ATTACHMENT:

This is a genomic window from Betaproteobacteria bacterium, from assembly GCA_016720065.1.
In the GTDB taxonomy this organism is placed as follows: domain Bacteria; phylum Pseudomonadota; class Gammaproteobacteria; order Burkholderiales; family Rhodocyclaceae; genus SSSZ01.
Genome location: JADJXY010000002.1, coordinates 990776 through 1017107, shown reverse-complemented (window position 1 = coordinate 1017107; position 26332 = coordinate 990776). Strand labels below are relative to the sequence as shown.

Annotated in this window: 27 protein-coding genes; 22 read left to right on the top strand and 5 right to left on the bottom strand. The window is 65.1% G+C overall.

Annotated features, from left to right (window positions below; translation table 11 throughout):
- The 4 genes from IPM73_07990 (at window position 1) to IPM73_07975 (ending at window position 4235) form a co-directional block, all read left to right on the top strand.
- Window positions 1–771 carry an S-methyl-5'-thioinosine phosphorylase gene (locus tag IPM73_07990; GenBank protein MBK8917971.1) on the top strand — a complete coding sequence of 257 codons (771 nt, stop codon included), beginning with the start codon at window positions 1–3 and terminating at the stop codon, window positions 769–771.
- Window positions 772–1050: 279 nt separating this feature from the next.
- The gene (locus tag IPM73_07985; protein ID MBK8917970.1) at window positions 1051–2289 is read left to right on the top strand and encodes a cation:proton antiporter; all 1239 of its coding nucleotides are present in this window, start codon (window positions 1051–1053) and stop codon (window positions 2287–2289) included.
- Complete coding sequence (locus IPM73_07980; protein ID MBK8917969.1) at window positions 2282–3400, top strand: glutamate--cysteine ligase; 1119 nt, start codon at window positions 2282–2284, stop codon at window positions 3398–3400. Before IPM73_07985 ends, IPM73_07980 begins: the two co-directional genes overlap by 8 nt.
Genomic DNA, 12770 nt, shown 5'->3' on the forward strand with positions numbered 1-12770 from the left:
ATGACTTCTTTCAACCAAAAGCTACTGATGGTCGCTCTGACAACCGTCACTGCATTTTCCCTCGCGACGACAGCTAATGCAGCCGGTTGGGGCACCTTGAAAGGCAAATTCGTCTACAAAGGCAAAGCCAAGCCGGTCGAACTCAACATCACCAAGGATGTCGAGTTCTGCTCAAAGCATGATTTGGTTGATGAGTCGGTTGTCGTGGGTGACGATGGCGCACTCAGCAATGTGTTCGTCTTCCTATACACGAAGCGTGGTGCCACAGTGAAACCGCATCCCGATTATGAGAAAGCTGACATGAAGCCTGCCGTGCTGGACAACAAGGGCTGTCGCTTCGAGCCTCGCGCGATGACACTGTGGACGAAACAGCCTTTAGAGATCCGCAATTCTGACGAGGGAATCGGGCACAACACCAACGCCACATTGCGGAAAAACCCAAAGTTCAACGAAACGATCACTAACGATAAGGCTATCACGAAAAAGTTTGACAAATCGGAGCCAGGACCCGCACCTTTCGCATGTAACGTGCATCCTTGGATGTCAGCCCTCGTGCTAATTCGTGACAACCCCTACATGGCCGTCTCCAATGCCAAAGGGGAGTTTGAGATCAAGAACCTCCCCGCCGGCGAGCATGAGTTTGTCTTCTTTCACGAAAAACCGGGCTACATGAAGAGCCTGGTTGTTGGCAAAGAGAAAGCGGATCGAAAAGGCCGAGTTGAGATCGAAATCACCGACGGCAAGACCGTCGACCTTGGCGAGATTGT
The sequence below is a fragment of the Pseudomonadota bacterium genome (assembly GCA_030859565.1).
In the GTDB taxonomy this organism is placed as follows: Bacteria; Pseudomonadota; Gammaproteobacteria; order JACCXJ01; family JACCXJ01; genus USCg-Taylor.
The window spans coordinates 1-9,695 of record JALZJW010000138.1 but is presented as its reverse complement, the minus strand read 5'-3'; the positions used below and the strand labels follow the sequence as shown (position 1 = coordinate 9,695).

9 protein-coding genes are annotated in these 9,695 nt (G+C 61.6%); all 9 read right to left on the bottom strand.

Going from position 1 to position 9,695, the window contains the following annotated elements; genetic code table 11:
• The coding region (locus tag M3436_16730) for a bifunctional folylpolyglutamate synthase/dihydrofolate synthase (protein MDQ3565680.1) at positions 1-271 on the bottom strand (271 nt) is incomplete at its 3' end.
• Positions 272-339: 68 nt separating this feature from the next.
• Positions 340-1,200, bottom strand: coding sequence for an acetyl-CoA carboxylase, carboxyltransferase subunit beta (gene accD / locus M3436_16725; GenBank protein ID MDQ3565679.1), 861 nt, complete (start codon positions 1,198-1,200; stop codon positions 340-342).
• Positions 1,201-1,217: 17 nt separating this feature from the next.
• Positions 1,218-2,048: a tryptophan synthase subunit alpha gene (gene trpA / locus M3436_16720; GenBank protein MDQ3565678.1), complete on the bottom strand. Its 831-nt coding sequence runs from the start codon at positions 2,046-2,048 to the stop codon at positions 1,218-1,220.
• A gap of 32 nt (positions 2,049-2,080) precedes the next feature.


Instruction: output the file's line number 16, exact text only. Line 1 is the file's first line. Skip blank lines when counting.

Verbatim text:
9 protein-coding genes are annotated in these 9,695 nt (G+C 61.6%); all 9 read right to left on the bottom strand.